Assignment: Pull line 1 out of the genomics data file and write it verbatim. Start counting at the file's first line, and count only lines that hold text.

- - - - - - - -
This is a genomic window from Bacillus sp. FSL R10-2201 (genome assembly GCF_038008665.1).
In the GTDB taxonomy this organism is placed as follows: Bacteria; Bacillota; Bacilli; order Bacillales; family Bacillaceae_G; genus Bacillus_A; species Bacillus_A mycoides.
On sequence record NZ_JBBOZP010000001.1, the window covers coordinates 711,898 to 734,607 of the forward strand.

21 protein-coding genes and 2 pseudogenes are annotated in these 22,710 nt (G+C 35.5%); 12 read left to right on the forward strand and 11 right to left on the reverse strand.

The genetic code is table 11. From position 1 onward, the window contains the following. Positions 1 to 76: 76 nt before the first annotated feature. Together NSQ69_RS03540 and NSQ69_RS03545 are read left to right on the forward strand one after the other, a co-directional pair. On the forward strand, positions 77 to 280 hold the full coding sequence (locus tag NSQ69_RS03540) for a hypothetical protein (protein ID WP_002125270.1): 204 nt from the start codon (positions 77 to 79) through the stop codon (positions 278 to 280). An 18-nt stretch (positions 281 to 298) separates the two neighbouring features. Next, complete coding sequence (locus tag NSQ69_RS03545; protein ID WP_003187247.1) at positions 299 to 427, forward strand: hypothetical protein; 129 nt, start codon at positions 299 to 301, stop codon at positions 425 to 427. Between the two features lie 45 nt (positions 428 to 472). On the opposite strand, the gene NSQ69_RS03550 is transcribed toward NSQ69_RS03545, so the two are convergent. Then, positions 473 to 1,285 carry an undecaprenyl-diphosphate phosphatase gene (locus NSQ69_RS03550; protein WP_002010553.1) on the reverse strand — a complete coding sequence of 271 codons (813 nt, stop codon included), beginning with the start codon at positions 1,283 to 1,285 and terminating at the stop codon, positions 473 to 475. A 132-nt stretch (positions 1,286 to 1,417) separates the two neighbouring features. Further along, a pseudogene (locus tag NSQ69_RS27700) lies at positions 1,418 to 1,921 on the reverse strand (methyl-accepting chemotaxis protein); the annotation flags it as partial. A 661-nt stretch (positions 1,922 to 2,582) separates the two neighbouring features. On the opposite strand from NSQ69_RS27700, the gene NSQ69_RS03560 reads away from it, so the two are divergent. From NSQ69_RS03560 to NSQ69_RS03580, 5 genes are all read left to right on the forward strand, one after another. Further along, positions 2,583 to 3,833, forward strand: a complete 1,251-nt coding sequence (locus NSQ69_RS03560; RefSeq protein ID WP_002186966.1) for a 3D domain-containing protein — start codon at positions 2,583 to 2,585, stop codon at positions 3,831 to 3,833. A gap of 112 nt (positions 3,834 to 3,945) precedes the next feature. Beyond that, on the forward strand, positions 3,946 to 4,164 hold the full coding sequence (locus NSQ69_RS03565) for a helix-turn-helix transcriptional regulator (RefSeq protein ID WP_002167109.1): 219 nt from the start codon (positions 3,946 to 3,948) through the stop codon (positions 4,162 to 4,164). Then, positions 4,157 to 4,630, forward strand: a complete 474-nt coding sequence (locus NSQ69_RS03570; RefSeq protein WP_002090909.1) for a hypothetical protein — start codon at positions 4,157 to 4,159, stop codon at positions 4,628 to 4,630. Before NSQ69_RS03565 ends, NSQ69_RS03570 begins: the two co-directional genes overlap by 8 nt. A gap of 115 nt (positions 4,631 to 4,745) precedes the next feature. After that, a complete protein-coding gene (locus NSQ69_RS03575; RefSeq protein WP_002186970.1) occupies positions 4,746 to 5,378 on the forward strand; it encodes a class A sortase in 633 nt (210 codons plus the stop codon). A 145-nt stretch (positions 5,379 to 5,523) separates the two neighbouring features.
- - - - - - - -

This is a genomic window from Bacillus sp. FSL R10-2201 (genome assembly GCF_038008665.1).